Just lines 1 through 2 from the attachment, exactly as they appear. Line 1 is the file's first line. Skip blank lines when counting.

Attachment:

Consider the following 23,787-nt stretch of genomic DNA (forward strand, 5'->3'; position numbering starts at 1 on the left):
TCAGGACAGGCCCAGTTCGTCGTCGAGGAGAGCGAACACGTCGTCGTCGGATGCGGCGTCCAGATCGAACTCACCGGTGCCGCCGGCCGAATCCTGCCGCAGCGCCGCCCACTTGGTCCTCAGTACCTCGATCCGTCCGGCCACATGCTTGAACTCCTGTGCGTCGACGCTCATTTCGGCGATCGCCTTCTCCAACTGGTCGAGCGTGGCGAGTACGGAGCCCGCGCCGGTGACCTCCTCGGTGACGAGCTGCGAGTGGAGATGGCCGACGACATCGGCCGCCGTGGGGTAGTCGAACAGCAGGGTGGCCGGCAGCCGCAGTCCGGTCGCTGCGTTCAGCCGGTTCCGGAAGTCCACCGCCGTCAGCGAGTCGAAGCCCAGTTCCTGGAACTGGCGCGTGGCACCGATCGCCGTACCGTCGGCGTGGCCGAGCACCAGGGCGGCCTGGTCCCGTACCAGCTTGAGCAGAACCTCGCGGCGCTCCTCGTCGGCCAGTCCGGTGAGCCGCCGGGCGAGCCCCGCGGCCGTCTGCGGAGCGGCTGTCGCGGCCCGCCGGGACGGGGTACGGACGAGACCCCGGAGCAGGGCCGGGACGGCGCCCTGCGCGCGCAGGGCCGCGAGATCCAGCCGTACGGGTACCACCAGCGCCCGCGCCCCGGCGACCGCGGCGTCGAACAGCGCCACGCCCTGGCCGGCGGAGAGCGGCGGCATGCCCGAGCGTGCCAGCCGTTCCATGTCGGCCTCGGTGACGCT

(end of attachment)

Consider the following 23,787-nt stretch of genomic DNA (forward strand, 5'->3'; position numbering starts at 1 on the left):
TCAGGACAGGCCCAGTTCGTCGTCGAGGAGAGCGAACACGTCGTCGTCGGATGCGGCGTCCAGATCGAACTCACCGGTGCCGCCGGCCGAATCCTGCCGCAGCGCCGCCCACTTGGTCCTCAGTACCTCGATCCGTCCGGCCACATGCTTGAACTCCTGTGCGTCGACGCTCATTTCGGCGATCGCCTTCTCCAACTGGTCGAGCGTGGCGAGTACGGAGCCCGCGCCGGTGACCTCCTCGGTGACGAGCTGCGAGTGGAGATGGCCGACGACATCGGCCGCCGTGGGGTAGTCGAACAGCAGGGTGGCCGGCAGCCGCAGTCCGGTCGCTGCGTTCAGCCGGTTCCGGAAGTCCACCGCCGTCAGCGAGTCGAAGCCCAGTTCCTGGAACTGGCGCGTGGCACCGATCGCCGTACCGTCGGCGTGGCCGAGCACCAGGGCGGCCTGGTCCCGTACCAGCTTGAGCAGAACCTCGCGGCGCTCCTCGTCGGCCAGTCCGGTGAGCCGCCGGGCGAGCCCCGCGGCCGTCTGCGGAGCGGCTGTCGCGGCCCGCCGGGACGGGGTACGGACGAGACCCCGGAGCAGGGCCGGGACGGCGCCCTGCGCGCGCAGGGCCGCGAGATCCAGCCGTACGGGTACCACCAGCGCCCGCGCCCCGGCGACCGCGGCGTCGAACAGCGCCACGCCCTGGCCGGCGGAGAGCGGCGGCATGCCCGAGCGTGCCAGCCGTTCCATGTCGGCCTCGGTGACGCT